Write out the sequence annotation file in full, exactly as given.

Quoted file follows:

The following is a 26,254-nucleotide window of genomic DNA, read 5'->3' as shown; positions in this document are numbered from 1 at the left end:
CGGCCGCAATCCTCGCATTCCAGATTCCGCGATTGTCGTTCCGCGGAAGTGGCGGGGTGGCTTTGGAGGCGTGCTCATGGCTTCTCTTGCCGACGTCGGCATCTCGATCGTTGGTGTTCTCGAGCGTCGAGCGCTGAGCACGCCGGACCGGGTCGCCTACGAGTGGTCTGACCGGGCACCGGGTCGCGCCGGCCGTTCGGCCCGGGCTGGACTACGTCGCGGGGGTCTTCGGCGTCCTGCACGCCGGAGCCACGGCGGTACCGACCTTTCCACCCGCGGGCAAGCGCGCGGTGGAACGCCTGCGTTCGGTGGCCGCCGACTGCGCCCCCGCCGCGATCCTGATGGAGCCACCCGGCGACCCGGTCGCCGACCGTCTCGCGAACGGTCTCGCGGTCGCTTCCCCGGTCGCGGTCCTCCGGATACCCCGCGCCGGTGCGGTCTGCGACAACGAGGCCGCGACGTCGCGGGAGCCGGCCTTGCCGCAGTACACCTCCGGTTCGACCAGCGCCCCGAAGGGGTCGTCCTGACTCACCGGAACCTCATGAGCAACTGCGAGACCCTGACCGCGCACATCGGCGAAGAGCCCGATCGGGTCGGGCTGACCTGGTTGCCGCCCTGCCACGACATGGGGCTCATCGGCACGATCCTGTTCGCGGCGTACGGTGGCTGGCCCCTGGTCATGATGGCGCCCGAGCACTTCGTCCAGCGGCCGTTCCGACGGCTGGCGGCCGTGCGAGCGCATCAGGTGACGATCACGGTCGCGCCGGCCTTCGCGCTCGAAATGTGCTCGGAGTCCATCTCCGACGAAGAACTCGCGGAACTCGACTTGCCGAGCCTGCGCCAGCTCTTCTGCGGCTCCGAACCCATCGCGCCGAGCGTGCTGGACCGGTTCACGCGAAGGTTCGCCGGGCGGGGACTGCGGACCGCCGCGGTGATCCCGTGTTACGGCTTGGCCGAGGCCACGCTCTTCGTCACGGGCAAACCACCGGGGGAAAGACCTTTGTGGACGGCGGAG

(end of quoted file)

The following is a 26,254-nucleotide window of genomic DNA, read 5'->3' as shown; positions in this document are numbered from 1 at the left end:
CGGCCGCAATCCTCGCATTCCAGATTCCGCGATTGTCGTTCCGCGGAAGTGGCGGGGTGGCTTTGGAGGCGTGCTCATGGCTTCTCTTGCCGACGTCGGCATCTCGATCGTTGGTGTTCTCGAGCGTCGAGCGCTGAGCACGCCGGACCGGGTCGCCTACGAGTGGTCTGACCGGGCACCGGGTCGCGCCGGCCGTTCGGCCCGGGCTGGACTACGTCGCGGGGGTCTTCGGCGTCCTGCACGCCGGAGCCACGGCGGTACCGACCTTTCCACCCGCGGGCAAGCGCGCGGTGGAACGCCTGCGTTCGGTGGCCGCCGACTGCGCCCCCGCCGCGATCCTGATGGAGCCACCCGGCGACCCGGTCGCCGACCGTCTCGCGAACGGTCTCGCGGTCGCTTCCCCGGTCGCGGTCCTCCGGATACCCCGCGCCGGTGCGGTCTGCGACAACGAGGCCGCGACGTCGCGGGAGCCGGCCTTGCCGCAGTACACCTCCGGTTCGACCAGCGCCCCGAAGGGGTCGTCCTGACTCACCGGAACCTCATGAGCAACTGCGAGACCCTGACCGCGCACATCGGCGAAGAGCCCGATCGGGTCGGGCTGACCTGGTTGCCGCCCTGCCACGACATGGGGCTCATCGGCACGATCCTGTTCGCGGCGTACGGTGGCTGGCCCCTGGTCATGATGGCGCCCGAGCACTTCGTCCAGCGGCCGTTCCGACGGCTGGCGGCCGTGCGAGCGCATCAGGTGACGATCACGGTCGCGCCGGCCTTCGCGCTCGAAATGTGCTCGGAGTCCATCTCCGACGAAGAACTCGCGGAACTCGACTTGCCGAGCCTGCGCCAGCTCTTCTGCGGCTCCGAACCCATCGCGCCGAGCGTGCTGGACCGGTTCACGCGAAGGTTCGCCGGGCGGGGACTGCGGACCGCCGCGGTGATCCCGTGTTACGGCTTGGCCGAGGCCACGCTCTTCGTCACGGGCAAACCACCGGGGGAAAGACCTTTGTGGACGGCGGAG